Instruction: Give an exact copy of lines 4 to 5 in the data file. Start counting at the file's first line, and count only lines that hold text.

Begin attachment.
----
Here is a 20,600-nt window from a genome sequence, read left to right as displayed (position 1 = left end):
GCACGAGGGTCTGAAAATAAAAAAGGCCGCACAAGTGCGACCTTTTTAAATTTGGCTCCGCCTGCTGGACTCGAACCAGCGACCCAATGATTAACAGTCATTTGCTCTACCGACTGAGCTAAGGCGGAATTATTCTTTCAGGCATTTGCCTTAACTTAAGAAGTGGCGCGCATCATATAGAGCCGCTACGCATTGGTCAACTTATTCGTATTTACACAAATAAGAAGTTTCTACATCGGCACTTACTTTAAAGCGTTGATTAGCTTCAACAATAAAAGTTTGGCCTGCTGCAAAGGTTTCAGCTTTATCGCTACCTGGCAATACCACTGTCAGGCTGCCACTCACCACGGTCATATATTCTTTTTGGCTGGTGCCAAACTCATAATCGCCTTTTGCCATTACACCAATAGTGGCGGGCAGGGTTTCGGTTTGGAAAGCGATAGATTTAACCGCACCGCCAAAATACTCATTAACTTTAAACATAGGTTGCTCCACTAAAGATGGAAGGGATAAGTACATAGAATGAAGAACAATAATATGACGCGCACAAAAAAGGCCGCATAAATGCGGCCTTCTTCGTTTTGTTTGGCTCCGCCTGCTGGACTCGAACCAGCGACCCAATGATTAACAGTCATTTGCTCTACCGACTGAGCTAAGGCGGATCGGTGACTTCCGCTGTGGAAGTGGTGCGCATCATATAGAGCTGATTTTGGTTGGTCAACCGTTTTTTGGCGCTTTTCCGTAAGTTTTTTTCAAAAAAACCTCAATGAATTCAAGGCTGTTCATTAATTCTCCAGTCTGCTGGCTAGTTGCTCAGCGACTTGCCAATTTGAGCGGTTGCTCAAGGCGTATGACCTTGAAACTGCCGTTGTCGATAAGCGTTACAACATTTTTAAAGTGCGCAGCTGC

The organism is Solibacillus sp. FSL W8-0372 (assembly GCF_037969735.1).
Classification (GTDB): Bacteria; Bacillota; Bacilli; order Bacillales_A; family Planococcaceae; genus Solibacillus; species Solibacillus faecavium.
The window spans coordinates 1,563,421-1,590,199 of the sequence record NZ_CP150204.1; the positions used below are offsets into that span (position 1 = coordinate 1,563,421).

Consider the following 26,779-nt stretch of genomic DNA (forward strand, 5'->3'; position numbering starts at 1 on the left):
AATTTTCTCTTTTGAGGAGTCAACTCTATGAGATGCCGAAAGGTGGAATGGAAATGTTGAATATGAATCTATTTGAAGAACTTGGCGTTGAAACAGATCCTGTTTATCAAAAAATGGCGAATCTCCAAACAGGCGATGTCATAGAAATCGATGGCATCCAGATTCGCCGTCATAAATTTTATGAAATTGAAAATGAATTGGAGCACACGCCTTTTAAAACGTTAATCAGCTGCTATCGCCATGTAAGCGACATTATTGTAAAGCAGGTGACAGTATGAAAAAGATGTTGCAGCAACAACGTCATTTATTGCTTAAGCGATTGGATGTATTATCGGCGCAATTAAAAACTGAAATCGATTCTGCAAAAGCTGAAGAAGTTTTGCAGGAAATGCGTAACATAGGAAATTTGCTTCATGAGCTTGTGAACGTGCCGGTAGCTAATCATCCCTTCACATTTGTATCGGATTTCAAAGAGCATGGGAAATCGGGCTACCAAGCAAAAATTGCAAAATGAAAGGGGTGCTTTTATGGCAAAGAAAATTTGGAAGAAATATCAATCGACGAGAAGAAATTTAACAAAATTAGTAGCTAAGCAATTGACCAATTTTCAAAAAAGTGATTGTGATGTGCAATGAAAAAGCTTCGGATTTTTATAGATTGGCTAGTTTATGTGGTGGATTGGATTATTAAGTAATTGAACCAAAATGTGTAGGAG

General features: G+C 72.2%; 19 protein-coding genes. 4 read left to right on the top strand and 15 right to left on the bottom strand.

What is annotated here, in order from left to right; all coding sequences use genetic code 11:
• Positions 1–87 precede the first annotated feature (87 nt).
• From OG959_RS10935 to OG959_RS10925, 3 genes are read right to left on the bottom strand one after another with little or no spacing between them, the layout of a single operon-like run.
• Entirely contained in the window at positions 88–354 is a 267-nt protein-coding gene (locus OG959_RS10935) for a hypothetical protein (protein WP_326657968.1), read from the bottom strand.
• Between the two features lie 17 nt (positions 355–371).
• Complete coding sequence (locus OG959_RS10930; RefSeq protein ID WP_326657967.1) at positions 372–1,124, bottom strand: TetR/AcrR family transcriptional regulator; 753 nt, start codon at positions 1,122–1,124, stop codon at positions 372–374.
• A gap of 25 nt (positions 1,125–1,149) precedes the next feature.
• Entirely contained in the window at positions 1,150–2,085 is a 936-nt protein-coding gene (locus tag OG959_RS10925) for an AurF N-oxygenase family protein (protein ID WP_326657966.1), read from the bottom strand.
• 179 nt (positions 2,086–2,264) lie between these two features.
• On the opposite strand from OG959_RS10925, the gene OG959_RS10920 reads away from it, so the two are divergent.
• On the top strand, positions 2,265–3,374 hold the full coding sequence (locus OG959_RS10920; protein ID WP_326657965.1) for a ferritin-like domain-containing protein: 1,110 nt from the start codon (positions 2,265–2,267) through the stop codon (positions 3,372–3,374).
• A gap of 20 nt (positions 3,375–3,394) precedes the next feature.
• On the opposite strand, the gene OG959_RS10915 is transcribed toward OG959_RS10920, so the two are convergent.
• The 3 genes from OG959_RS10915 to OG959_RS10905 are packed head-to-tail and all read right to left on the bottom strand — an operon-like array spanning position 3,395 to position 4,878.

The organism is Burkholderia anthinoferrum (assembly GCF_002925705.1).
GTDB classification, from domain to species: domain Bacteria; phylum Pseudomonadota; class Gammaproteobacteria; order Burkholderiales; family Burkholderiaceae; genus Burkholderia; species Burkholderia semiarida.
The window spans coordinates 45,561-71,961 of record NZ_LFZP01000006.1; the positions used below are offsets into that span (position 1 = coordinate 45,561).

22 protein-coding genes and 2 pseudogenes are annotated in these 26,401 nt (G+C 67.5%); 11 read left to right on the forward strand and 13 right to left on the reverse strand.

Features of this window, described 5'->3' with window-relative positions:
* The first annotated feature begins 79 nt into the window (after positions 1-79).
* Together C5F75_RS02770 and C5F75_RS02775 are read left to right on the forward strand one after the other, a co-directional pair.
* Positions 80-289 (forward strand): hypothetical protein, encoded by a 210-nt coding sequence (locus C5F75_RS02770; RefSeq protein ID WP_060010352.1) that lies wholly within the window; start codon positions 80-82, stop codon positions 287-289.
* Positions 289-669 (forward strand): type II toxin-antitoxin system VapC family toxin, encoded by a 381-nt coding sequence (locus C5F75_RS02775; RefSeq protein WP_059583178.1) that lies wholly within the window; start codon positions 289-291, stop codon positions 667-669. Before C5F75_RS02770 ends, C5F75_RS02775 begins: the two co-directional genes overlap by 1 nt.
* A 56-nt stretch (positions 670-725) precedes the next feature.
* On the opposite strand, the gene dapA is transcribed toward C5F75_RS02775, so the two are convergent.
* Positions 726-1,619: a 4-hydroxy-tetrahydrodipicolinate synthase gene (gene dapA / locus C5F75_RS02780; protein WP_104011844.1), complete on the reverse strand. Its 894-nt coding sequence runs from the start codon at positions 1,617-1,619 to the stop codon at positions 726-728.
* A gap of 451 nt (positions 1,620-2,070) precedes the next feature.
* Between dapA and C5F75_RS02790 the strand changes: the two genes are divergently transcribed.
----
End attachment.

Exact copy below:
Classification (GTDB): Bacteria; Bacillota; Bacilli; order Bacillales_A; family Planococcaceae; genus Solibacillus; species Solibacillus faecavium.
The window spans coordinates 1,563,421-1,590,199 of the sequence record NZ_CP150204.1; the positions used below are offsets into that span (position 1 = coordinate 1,563,421).